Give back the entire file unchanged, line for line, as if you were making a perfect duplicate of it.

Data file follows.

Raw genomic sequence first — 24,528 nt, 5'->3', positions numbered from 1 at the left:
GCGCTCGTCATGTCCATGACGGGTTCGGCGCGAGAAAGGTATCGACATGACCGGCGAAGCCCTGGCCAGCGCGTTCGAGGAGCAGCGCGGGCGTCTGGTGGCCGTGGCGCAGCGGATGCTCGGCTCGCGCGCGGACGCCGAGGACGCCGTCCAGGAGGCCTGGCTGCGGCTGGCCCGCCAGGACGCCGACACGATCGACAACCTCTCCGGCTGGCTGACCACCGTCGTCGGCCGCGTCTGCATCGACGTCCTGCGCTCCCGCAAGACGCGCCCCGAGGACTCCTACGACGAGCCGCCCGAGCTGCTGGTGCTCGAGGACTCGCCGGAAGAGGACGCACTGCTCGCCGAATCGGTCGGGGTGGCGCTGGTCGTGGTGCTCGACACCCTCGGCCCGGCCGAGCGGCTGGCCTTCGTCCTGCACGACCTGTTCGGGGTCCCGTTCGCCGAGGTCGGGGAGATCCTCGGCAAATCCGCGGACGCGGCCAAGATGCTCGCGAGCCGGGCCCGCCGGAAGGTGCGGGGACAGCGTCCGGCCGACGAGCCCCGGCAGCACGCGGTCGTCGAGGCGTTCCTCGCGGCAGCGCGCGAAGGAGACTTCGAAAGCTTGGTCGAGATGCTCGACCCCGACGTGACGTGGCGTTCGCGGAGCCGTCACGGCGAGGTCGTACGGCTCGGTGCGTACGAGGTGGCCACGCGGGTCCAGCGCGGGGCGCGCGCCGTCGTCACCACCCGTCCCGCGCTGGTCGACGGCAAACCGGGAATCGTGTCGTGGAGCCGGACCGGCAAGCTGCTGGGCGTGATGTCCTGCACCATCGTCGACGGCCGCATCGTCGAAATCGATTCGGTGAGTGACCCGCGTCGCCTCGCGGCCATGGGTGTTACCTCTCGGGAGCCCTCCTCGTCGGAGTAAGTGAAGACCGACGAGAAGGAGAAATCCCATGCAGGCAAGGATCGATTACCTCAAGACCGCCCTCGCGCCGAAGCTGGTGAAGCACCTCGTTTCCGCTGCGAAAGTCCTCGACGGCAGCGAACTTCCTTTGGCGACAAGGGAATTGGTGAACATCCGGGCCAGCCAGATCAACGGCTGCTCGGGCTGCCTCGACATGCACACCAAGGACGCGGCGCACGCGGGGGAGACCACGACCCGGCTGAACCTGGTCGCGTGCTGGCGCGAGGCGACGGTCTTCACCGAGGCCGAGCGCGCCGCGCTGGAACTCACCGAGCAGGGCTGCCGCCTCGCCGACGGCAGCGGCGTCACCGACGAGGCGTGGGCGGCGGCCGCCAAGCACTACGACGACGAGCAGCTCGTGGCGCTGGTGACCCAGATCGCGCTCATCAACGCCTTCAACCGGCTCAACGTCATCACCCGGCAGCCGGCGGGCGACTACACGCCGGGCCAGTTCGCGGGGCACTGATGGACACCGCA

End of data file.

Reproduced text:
Raw genomic sequence first — 24,528 nt, 5'->3', positions numbered from 1 at the left:
GCGCTCGTCATGTCCATGACGGGTTCGGCGCGAGAAAGGTATCGACATGACCGGCGAAGCCCTGGCCAGCGCGTTCGAGGAGCAGCGCGGGCGTCTGGTGGCCGTGGCGCAGCGGATGCTCGGCTCGCGCGCGGACGCCGAGGACGCCGTCCAGGAGGCCTGGCTGCGGCTGGCCCGCCAGGACGCCGACACGATCGACAACCTCTCCGGCTGGCTGACCACCGTCGTCGGCCGCGTCTGCATCGACGTCCTGCGCTCCCGCAAGACGCGCCCCGAGGACTCCTACGACGAGCCGCCCGAGCTGCTGGTGCTCGAGGACTCGCCGGAAGAGGACGCACTGCTCGCCGAATCGGTCGGGGTGGCGCTGGTCGTGGTGCTCGACACCCTCGGCCCGGCCGAGCGGCTGGCCTTCGTCCTGCACGACCTGTTCGGGGTCCCGTTCGCCGAGGTCGGGGAGATCCTCGGCAAATCCGCGGACGCGGCCAAGATGCTCGCGAGCCGGGCCCGCCGGAAGGTGCGGGGACAGCGTCCGGCCGACGAGCCCCGGCAGCACGCGGTCGTCGAGGCGTTCCTCGCGGCAGCGCGCGAAGGAGACTTCGAAAGCTTGGTCGAGATGCTCGACCCCGACGTGACGTGGCGTTCGCGGAGCCGTCACGGCGAGGTCGTACGGCTCGGTGCGTACGAGGTGGCCACGCGGGTCCAGCGCGGGGCGCGCGCCGTCGTCACCACCCGTCCCGCGCTGGTCGACGGCAAACCGGGAATCGTGTCGTGGAGCCGGACCGGCAAGCTGCTGGGCGTGATGTCCTGCACCATCGTCGACGGCCGCATCGTCGAAATCGATTCGGTGAGTGACCCGCGTCGCCTCGCGGCCATGGGTGTTACCTCTCGGGAGCCCTCCTCGTCGGAGTAAGTGAAGACCGACGAGAAGGAGAAATCCCATGCAGGCAAGGATCGATTACCTCAAGACCGCCCTCGCGCCGAAGCTGGTGAAGCACCTCGTTTCCGCTGCGAAAGTCCTCGACGGCAGCGAACTTCCTTTGGCGACAAGGGAATTGGTGAACATCCGGGCCAGCCAGATCAACGGCTGCTCGGGCTGCCTCGACATGCACACCAAGGACGCGGCGCACGCGGGGGAGACCACGACCCGGCTGAACCTGGTCGCGTGCTGGCGCGAGGCGACGGTCTTCACCGAGGCCGAGCGCGCCGCGCTGGAACTCACCGAGCAGGGCTGCCGCCTCGCCGACGGCAGCGGCGTCACCGACGAGGCGTGGGCGGCGGCCGCCAAGCACTACGACGACGAGCAGCTCGTGGCGCTGGTGACCCAGATCGCGCTCATCAACGCCTTCAACCGGCTCAACGTCATCACCCGGCAGCCGGCGGGCGACTACACGCCGGGCCAGTTCGCGGGGCACTGATGGACACCGCA